It is unlikely, as the majority of the channels are based around pay-TV models, and without the revenue from subscription fees, it's far from certain some of the niche channels would be able to survive from advertising alone. Adding the channels to Freeview would also devalue existing carriage deals with other pay TV providers, such as Virgin Media. Also there isn't the available capacity on the market at the moment to make all of Discovery's channels available widely on Freeview. However, Discovery does have a timeshift of Quest, Quest+1 on Freeview channel 38. With the boom in on-demand viewing, its arguable the +1 could be replaced with a different free-to-air service from Discovery. For the record, standard definition versions of its DMAX and TLC channels are free-to-air in Germany, Austria and Switzerland, as is Eurosport 1, but the TV market is different.

How will this affect Olympic coverage?
Hopefully a resolution will happen before 2018, when Eurosport's coverage of the Winter Olympics starts (A similar spat between Sky and Virgin took over a year to fix in 2007-2008). However, the BBC will continue to show coverage free-to-air - it is the additional layers of coverage such as that shown on the BBC Red Button service that will be shown on Eurosport in the future, and an increasing number of smart TVs support the Eurosport Player, through which access can be granted.

Has this happened to Discovery on other platforms?
TalkTalk lost access to the Discovery channels at the end of June 2016.
While the disagreement is unprecedented in the UK, Discovery has been involved in disagreements over carriage contracts in other countries before. Discovery is reportedly reviewing its options with Sky Deutschland, as well...

Has this happened to Sky before?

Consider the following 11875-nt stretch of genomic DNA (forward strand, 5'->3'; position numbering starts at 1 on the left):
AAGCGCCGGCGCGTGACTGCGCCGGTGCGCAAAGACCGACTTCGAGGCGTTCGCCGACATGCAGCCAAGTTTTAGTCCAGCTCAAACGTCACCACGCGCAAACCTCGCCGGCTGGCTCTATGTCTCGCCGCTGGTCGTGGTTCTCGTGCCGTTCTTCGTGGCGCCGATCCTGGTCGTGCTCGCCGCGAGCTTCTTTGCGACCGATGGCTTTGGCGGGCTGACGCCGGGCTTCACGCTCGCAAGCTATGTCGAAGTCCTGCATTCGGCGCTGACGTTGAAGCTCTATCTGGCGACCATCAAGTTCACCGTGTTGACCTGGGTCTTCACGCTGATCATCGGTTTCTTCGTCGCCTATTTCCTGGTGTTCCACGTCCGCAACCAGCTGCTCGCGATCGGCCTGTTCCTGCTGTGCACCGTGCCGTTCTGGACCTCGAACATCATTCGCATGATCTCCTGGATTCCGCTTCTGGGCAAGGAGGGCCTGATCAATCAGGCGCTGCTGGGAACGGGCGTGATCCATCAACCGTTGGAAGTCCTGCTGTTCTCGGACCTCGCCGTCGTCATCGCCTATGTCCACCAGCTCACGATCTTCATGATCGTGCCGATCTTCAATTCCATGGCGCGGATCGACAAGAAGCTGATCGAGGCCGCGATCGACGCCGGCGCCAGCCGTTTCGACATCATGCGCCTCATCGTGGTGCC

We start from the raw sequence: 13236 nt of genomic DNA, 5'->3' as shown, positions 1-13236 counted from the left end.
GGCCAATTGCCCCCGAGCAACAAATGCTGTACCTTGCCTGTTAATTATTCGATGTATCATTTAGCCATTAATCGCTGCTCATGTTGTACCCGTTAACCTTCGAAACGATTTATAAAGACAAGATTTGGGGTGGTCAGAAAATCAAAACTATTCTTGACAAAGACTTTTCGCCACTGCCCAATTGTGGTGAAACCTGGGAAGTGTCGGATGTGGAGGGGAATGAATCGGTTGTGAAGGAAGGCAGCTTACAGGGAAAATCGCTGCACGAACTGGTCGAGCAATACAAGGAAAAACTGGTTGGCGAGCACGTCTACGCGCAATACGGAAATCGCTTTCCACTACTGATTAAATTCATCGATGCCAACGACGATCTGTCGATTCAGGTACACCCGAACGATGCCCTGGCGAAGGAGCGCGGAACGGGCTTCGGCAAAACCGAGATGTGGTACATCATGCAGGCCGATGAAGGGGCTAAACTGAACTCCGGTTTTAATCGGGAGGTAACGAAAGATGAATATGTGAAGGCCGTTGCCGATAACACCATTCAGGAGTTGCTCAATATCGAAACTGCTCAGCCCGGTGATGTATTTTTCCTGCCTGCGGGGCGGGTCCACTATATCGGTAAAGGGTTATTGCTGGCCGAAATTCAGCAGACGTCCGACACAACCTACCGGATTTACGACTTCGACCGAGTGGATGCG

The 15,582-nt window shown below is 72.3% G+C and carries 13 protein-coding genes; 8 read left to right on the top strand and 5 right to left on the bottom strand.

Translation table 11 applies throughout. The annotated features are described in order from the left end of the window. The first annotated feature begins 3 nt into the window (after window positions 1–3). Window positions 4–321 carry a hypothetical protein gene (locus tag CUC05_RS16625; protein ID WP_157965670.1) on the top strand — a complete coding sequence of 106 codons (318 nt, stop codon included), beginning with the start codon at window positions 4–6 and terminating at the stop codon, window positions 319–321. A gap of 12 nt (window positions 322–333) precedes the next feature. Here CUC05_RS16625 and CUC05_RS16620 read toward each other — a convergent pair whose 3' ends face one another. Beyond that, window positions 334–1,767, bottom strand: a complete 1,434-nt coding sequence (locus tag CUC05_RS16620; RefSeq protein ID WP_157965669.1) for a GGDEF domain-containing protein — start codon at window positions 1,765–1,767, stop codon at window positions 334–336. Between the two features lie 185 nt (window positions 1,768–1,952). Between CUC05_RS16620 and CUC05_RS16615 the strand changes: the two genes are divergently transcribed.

Sky has been pruning carriage deals in other territories in which it operates. Claiming it wanted to focus more on exclusive content for subscribers, a carriage deal with Germany's second largest commercial operator (ProSieben Sat.1 group) concluded without renewal last year resulting in Sky Deutschland subscribers losing access to a number of pay TV digital channels. Discovery ended its exclusive Sky carriage deal for Eurosport 1 HD (not to be confused with the free SD channel), effective 1st December 2016. And now Discovery is looking at completely terminating its distribution via Sky Deutschland next week, according to reports coming in from Germany.

Where would I be able to see Discovery's channels if they are pulled from Sky?
Eurosport and other Discovery channels are available via BT TV, Plusnet TV, Virgin Media and TVPlayer.




The story so far:
At 19:00 25/01/2017, first reports of the dispute between the two companies emerge as a statement is released by Discovery.

By 20:00 25/01/2017, Discovery Networks has begun an information campaign to alert viewers. Discovery UK website redirects to special "Keep Discovery" site.




This article last updated 00:12 26/01/2017
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2 comments:

  1. I can kind of see Sky's point. The documentary channels are often filled with reality rubbish and can't be that much of a pull for subscribers as they once were.

    ReplyDelete
  2. One would assume then your package price will reduce

    ReplyDelete